If you have cataracts, then you can be experiencing a wide range of symptoms. Cataracts are a condition of one or both eyes that will continue to get worse, and eventually, they can lead to legal or even complete blindness. The sooner you get in to see the optometrist when you begin noticing you are having symptoms, the better your prognosis may be. Cataracts can't be cured and they won't go away on their own.
It is important for all adults to schedule annual eye exams to check for eye diseases and other issues. Going to see the eye doctor might not be the most exciting event in the world, but it is a necessary one. Here are several signs you should schedule an exam.
Your Eyesight Is Getting Worse
If you find yourself squinting to see the text on your television or read road signs, your vision could be declining.
Do you need to wear corrective lenses? Are you tired of eyeglasses that get broken all too easily? If you're thinking of switching to contact lenses instead, you are not alone. Eyeglasses can be annoying for many people, especially if you play sports where the glasses can fall off and get broken. Before you ask your optometrist about getting contacts, here are the answers to some of the questions that you may have about them:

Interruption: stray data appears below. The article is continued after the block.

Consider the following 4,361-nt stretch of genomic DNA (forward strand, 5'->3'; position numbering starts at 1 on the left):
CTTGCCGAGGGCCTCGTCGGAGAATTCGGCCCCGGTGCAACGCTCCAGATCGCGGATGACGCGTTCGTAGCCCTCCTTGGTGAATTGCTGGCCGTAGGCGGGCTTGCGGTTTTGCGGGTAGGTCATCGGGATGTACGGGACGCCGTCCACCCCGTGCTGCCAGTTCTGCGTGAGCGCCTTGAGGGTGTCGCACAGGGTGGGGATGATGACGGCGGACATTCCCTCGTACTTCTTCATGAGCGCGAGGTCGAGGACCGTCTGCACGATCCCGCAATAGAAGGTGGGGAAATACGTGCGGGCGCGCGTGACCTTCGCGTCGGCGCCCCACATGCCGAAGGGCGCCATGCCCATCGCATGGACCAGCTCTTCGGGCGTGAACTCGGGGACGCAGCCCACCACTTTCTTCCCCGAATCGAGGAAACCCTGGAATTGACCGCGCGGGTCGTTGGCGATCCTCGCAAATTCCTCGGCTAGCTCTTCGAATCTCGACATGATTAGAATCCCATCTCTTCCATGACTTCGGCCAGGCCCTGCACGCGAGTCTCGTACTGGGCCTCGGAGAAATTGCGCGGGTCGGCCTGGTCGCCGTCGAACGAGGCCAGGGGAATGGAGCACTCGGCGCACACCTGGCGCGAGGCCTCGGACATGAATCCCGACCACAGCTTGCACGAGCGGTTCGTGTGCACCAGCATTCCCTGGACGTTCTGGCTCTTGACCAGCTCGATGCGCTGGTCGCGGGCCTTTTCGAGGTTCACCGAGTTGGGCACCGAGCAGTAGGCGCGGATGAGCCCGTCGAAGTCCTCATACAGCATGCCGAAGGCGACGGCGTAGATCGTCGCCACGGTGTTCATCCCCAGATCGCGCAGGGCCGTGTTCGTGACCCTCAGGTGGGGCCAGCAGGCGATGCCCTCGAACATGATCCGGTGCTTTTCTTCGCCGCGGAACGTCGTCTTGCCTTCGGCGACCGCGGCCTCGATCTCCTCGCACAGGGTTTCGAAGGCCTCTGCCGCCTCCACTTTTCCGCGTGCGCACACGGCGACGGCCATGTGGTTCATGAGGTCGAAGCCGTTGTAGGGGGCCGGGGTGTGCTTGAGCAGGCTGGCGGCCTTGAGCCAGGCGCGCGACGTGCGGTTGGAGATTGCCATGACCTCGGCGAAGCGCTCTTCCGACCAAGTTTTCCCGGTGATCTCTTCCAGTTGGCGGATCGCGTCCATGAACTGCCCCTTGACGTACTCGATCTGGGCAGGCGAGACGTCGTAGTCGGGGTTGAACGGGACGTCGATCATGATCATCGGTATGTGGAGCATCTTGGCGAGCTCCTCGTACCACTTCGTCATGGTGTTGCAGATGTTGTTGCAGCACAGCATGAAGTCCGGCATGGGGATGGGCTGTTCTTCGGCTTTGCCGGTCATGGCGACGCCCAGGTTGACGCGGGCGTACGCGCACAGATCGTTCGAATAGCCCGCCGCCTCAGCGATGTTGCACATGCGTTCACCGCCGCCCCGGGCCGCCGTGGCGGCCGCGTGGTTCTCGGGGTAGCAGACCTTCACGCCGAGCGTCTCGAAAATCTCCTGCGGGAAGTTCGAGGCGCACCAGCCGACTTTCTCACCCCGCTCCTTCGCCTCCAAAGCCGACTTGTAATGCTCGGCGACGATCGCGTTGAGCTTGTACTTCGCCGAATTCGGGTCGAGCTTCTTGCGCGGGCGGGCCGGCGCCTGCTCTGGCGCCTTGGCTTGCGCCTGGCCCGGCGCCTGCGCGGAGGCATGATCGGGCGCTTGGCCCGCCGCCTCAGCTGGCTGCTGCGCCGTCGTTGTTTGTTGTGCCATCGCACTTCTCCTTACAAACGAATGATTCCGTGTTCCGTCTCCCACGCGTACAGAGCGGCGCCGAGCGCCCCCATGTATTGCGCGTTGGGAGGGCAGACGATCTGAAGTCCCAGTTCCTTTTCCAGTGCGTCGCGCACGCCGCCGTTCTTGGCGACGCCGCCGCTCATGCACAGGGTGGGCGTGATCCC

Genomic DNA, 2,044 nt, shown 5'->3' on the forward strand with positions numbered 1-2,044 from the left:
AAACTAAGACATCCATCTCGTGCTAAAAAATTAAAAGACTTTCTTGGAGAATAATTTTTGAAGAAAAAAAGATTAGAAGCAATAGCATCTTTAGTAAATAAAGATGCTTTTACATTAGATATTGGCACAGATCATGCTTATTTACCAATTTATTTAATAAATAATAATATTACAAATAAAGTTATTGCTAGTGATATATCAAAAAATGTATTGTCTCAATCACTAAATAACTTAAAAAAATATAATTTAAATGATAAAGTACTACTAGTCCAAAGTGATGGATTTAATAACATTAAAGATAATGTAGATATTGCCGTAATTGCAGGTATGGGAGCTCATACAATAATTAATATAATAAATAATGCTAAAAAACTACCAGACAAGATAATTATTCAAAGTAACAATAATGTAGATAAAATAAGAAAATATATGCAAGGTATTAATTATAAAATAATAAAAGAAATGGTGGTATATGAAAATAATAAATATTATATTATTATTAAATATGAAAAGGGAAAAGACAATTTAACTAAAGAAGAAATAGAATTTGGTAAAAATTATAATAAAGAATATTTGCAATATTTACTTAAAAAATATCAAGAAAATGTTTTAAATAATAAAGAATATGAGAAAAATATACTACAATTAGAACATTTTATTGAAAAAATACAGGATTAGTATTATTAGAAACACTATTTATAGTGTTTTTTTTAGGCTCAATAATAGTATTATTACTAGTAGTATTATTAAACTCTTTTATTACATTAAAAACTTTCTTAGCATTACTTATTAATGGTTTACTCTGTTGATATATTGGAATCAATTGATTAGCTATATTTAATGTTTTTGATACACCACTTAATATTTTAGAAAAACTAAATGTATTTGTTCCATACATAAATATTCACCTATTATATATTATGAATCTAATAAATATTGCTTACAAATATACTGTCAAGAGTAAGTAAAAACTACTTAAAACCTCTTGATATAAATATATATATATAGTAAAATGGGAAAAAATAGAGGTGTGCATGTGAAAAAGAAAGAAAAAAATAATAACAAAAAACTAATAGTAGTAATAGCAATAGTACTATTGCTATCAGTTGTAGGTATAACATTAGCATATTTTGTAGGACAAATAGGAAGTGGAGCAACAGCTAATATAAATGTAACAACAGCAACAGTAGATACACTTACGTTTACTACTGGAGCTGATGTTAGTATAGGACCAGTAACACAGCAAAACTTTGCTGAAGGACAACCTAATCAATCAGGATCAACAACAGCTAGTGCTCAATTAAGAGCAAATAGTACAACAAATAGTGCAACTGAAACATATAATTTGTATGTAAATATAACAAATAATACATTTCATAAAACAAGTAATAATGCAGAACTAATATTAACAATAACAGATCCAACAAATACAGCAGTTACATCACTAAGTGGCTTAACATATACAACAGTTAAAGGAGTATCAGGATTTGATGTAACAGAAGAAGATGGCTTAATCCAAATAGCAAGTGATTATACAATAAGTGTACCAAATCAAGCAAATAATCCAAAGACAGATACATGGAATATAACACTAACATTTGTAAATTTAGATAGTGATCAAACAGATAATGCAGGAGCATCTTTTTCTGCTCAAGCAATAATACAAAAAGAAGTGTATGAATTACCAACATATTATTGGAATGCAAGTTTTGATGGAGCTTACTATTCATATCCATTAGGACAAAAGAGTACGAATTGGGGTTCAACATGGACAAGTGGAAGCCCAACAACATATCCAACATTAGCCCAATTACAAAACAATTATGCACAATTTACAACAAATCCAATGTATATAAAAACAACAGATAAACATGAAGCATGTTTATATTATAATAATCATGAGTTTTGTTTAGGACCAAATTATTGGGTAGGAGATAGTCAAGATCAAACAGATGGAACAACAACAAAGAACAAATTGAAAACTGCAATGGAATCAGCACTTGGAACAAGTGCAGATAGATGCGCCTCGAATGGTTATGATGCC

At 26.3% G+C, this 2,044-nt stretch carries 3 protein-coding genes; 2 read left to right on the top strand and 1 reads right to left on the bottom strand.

Phacoemulsification is a method used during advanced cataract surgery, but it can also have long-lasting impacts on other areas of your ocular health. Most notably, it may reduce the intraocular pressure that is responsible for many serious eye conditions like glaucoma. In mild or developing cases of glaucoma, undergoing phacoemulsification as part of your cataract surgery may even prevent you from needing further operations to correct damage to your optic nerve.
It's something that happens to most every contact lens wearer from time to time: a lens gets caught "behind your eye." This experience can be stressful and uncomfortable, but if you know how to deal with it properly, you can minimize the stress and discomfort.
What you need to realize
The contact is not really behind your eye. The eye anatomy simply does not allow for it -- there is no area behind your eye for the contact to travel to.